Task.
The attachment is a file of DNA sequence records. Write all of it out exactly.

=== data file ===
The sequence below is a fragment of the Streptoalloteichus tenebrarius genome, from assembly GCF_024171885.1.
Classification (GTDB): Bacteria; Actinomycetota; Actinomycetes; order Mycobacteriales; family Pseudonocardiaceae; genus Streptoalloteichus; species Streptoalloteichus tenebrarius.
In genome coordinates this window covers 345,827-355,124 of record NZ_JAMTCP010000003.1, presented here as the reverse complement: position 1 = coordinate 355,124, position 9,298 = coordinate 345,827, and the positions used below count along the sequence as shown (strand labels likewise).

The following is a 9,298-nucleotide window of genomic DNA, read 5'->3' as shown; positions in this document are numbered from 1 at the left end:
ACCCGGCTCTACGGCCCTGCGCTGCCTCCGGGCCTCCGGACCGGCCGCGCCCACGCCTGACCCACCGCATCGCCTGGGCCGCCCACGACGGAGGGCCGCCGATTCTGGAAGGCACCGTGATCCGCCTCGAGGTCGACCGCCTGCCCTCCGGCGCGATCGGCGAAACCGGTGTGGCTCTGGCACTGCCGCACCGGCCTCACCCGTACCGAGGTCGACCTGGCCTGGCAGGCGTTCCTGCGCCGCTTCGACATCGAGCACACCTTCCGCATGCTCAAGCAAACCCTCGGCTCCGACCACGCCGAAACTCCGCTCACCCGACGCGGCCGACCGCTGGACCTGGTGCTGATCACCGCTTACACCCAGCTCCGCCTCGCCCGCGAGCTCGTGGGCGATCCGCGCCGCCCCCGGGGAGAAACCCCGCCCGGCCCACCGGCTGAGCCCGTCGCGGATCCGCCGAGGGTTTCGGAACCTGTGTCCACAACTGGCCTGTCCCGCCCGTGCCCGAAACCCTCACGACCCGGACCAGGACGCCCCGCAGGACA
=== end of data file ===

The sequence below is a fragment of the Streptoalloteichus tenebrarius genome, from assembly GCF_024171885.1.
Classification (GTDB): Bacteria; Actinomycetota; Actinomycetes; order Mycobacteriales; family Pseudonocardiaceae; genus Streptoalloteichus; species Streptoalloteichus tenebrarius.
In genome coordinates this window covers 345,827-355,124 of record NZ_JAMTCP010000003.1, presented here as the reverse complement: position 1 = coordinate 355,124, position 9,298 = coordinate 345,827, and the positions used below count along the sequence as shown (strand labels likewise).

The following is a 9,298-nucleotide window of genomic DNA, read 5'->3' as shown; positions in this document are numbered from 1 at the left end:
ACCCGGCTCTACGGCCCTGCGCTGCCTCCGGGCCTCCGGACCGGCCGCGCCCACGCCTGACCCACCGCATCGCCTGGGCCGCCCACGACGGAGGGCCGCCGATTCTGGAAGGCACCGTGATCCGCCTCGAGGTCGACCGCCTGCCCTCCGGCGCGATCGGCGAAACCGGTGTGGCTCTGGCACTGCCGCACCGGCCTCACCCGTACCGAGGTCGACCTGGCCTGGCAGGCGTTCCTGCGCCGCTTCGACATCGAGCACACCTTCCGCATGCTCAAGCAAACCCTCGGCTCCGACCACGCCGAAACTCCGCTCACCCGACGCGGCCGACCGCTGGACCTGGTGCTGATCACCGCTTACACCCAGCTCCGCCTCGCCCGCGAGCTCGTGGGCGATCCGCGCCGCCCCCGGGGAGAAACCCCGCCCGGCCCACCGGCTGAGCCCGTCGCGGATCCGCCGAGGGTTTCGGAACCTGTGTCCACAACTGGCCTGTCCCGCCCGTGCCCGAAACCCTCACGACCCGGACCAGGACGCCCCGCAGGACA